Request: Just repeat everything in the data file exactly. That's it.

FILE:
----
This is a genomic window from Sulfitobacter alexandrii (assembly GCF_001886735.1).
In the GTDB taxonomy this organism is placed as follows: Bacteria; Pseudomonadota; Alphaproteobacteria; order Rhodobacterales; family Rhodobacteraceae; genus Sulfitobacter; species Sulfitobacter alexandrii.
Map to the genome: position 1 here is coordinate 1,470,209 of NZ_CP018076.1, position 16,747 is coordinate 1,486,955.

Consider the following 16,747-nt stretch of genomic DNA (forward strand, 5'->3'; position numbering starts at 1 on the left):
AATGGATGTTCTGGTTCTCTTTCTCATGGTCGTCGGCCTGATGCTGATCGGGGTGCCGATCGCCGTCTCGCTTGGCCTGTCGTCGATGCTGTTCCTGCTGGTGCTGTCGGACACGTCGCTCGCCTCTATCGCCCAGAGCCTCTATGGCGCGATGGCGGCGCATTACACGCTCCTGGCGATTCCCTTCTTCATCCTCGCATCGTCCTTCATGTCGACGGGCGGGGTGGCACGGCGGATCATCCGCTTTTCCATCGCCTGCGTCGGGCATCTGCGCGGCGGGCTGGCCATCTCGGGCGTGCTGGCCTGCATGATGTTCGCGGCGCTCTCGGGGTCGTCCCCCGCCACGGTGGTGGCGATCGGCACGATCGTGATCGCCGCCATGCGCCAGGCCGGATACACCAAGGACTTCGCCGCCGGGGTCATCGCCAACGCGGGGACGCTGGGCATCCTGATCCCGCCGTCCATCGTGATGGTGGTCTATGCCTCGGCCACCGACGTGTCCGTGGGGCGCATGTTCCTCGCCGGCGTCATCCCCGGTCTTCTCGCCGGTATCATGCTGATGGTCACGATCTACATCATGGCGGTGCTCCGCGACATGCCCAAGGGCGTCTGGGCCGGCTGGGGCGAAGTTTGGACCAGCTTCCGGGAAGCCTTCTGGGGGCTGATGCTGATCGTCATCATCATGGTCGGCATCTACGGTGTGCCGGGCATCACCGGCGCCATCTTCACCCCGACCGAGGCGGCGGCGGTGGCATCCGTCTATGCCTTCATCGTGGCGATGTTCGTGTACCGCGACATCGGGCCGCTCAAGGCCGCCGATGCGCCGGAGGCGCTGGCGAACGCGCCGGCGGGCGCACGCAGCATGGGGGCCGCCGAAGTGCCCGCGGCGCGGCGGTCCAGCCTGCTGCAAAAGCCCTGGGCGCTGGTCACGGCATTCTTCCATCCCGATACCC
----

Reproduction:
This is a genomic window from Sulfitobacter alexandrii (assembly GCF_001886735.1).
In the GTDB taxonomy this organism is placed as follows: Bacteria; Pseudomonadota; Alphaproteobacteria; order Rhodobacterales; family Rhodobacteraceae; genus Sulfitobacter; species Sulfitobacter alexandrii.
Map to the genome: position 1 here is coordinate 1,470,209 of NZ_CP018076.1, position 16,747 is coordinate 1,486,955.

Consider the following 16,747-nt stretch of genomic DNA (forward strand, 5'->3'; position numbering starts at 1 on the left):
AATGGATGTTCTGGTTCTCTTTCTCATGGTCGTCGGCCTGATGCTGATCGGGGTGCCGATCGCCGTCTCGCTTGGCCTGTCGTCGATGCTGTTCCTGCTGGTGCTGTCGGACACGTCGCTCGCCTCTATCGCCCAGAGCCTCTATGGCGCGATGGCGGCGCATTACACGCTCCTGGCGATTCCCTTCTTCATCCTCGCATCGTCCTTCATGTCGACGGGCGGGGTGGCACGGCGGATCATCCGCTTTTCCATCGCCTGCGTCGGGCATCTGCGCGGCGGGCTGGCCATCTCGGGCGTGCTGGCCTGCATGATGTTCGCGGCGCTCTCGGGGTCGTCCCCCGCCACGGTGGTGGCGATCGGCACGATCGTGATCGCCGCCATGCGCCAGGCCGGATACACCAAGGACTTCGCCGCCGGGGTCATCGCCAACGCGGGGACGCTGGGCATCCTGATCCCGCCGTCCATCGTGATGGTGGTCTATGCCTCGGCCACCGACGTGTCCGTGGGGCGCATGTTCCTCGCCGGCGTCATCCCCGGTCTTCTCGCCGGTATCATGCTGATGGTCACGATCTACATCATGGCGGTGCTCCGCGACATGCCCAAGGGCGTCTGGGCCGGCTGGGGCGAAGTTTGGACCAGCTTCCGGGAAGCCTTCTGGGGGCTGATGCTGATCGTCATCATCATGGTCGGCATCTACGGTGTGCCGGGCATCACCGGCGCCATCTTCACCCCGACCGAGGCGGCGGCGGTGGCATCCGTCTATGCCTTCATCGTGGCGATGTTCGTGTACCGCGACATCGGGCCGCTCAAGGCCGCCGATGCGCCGGAGGCGCTGGCGAACGCGCCGGCGGGCGCACGCAGCATGGGGGCCGCCGAAGTGCCCGCGGCGCGGCGGTCCAGCCTGCTGCAAAAGCCCTGGGCGCTGGTCACGGCATTCTTCCATCCCGATACCC